Find yourself tossing and turning on Sunday nights? You’re not alone. A new survey conducted by Toluna Omnibus showed that more than one-third of adults have the most difficulty falling asleep Sunday night, with 70 percent of those adults reporting it takes them at least a half hour longer to start snoozing than any other night of the week. (Saturday came in second, followed by Monday and then Friday). Not OK! Below, Dr. Michael Breus, Ph.D., clinical psychologist and sleep expert shares more insights from the survey and some surefire ways to get to sleep faster any night of the week.
What surprised you most about this survey?
It was most interesting to learn that stay-at-home moms and those who are employed full time have the most trouble falling asleep on Sunday nights, compared to those of other employment status. Being a stay-at-home mom is a full time job, and getting a family ready for the week ahead can cause as much anxiety on a Sunday night as those getting ready for the work week ahead.
Why do you think Sundays are the hardest days to fall asleep?
Many have trouble falling asleep on Sunday night for two major reasons. Over the weekends, because we don’t have the same obligations we do during the week, people tend to go out and stay up later, and sleep in the following morning. It’s crucial to keep a regular sleep routine, going to bed and getting up at the same time every day (even on the weekends), or at least waking up within the same 30 minutes daily, to avoid throwing off your regular sleep cycle. Over the weekend, we also tend to ‘forget’ about our weekly responsibilities, causing many to struggle on Sunday nights, due to transitioning to and anticipating the week ahead.
What are three tips to get to sleep faster any night of the week?
- Use a worry journal prior to going to sleep, to get thoughts out of your head, onto the page and scheduled for active thought at another time. On one side of a piece of paper, write down the things that are bothering you. Next to them, write down a solution, even if it is to think about the worry tomorrow.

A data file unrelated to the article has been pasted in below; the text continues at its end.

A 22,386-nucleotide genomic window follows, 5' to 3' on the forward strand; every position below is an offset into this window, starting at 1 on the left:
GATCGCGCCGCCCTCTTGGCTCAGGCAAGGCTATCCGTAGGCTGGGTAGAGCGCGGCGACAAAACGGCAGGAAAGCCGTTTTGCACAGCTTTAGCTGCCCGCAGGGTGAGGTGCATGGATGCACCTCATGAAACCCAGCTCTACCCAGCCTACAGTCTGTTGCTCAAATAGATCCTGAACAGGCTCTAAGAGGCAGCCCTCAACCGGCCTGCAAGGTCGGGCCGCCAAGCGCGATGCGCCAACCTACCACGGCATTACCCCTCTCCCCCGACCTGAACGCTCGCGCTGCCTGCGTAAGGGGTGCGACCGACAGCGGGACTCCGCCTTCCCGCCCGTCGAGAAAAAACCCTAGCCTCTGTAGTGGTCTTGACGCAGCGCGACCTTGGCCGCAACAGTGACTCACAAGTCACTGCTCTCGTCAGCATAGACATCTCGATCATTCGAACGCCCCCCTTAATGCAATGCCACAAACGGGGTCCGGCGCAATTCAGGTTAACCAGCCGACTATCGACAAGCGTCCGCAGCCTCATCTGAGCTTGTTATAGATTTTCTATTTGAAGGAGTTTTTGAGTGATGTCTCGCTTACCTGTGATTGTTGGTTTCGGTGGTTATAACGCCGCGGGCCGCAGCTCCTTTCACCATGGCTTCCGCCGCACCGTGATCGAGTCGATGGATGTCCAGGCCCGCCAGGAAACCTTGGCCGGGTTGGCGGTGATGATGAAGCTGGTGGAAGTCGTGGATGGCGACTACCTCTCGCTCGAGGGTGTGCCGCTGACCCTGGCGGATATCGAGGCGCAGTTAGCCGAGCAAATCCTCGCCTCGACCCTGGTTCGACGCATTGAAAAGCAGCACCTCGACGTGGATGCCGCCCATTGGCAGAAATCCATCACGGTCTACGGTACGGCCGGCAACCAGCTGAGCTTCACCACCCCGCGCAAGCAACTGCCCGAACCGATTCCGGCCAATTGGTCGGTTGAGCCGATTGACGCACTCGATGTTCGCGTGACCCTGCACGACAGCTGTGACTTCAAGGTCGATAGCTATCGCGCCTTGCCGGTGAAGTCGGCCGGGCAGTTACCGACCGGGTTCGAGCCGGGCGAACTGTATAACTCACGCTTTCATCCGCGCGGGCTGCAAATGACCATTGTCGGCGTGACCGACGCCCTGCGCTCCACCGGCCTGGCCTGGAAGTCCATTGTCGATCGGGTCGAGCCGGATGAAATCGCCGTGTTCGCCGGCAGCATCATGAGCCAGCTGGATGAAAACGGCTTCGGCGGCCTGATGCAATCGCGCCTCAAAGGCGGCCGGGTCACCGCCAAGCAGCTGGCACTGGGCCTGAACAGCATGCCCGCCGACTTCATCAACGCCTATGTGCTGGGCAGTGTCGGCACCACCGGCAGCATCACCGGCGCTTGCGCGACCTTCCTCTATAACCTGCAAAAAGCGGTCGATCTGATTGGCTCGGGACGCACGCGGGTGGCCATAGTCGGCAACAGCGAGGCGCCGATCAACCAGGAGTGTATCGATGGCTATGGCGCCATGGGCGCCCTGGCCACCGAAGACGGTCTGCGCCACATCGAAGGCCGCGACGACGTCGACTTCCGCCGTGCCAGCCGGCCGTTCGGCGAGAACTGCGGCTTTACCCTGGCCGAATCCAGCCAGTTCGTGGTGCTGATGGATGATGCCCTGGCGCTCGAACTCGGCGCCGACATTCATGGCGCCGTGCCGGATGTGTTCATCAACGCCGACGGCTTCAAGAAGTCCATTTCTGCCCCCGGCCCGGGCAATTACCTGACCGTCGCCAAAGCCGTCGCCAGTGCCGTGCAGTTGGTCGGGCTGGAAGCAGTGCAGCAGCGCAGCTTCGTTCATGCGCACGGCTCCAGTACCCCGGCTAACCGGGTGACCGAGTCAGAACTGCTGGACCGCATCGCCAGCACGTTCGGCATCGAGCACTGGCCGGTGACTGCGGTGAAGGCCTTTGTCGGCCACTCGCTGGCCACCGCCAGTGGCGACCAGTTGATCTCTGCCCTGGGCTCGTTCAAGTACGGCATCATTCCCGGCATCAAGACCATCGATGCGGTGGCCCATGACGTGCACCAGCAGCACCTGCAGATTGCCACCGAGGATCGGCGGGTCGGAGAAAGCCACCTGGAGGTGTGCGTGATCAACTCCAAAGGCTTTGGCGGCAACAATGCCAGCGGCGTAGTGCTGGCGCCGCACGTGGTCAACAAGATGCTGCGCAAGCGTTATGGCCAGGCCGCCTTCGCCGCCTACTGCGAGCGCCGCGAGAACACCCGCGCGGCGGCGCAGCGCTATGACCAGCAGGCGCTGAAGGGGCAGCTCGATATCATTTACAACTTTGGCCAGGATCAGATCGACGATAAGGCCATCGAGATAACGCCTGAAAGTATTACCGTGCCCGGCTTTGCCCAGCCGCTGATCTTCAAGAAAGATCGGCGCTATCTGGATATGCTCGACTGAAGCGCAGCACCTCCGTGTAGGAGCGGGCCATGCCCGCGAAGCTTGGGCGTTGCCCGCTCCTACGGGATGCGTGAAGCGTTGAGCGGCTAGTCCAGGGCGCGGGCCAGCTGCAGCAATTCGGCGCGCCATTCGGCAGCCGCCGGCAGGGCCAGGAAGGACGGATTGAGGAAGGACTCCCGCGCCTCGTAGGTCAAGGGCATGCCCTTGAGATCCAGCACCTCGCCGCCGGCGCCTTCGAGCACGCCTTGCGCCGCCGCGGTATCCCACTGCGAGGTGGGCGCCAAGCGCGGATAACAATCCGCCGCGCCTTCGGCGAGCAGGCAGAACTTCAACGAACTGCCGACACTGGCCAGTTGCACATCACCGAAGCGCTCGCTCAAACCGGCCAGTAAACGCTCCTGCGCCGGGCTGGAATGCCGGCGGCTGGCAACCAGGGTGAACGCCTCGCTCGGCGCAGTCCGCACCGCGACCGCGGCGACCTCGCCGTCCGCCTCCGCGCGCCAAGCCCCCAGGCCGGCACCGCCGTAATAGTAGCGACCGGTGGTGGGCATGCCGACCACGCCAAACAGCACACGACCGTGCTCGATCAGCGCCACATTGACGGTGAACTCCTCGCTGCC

- Try taking a natural sleep supplement 30 minutes before bed, like Dream Water, which includes natural ingredients like Melatonin, 5-HTP and GABA that will help you to relax and fall asleep, without the potential side effects of OTC and prescription drugs.
- Make sure your environment is conducive to a good night sleep. I recommend a cool room at about 65-72 degrees and making your bedroom as dark as possible, avoiding any glaring lights from computers, bedside clocks, streetlights, etc. To block out light, consider a sleep mask, like the Dream Essentials Escape™ Luxury Travel & Sleep Mask, which allows for complete coverage without any pressure on the eyes.
When it comes to the debate on exercising at night or in the morning, which is better in order to get a good night’s sleep?
Numerous studies show exercise at any time of day, especially cardio, leads to a better night sleep, but it’s important to ensure your exercise routine does not interfere with your sleep cycle. It really depends on the individual to figure out what time works best. Those who find exercising provides them with a burst of energy should schedule their exercise earlier in the day, at least four hours prior to bedtime; however, it is also important not to sacrifice hours of sleep in the morning, by waking up early to fit in a work out. Bottom line – schedule a workout, but make sure it does not come at the expense of the seven to nine hours of sleep needed daily.
For more sleep tips and advice from Dr. Breus, visit thesleepdoctor.com.
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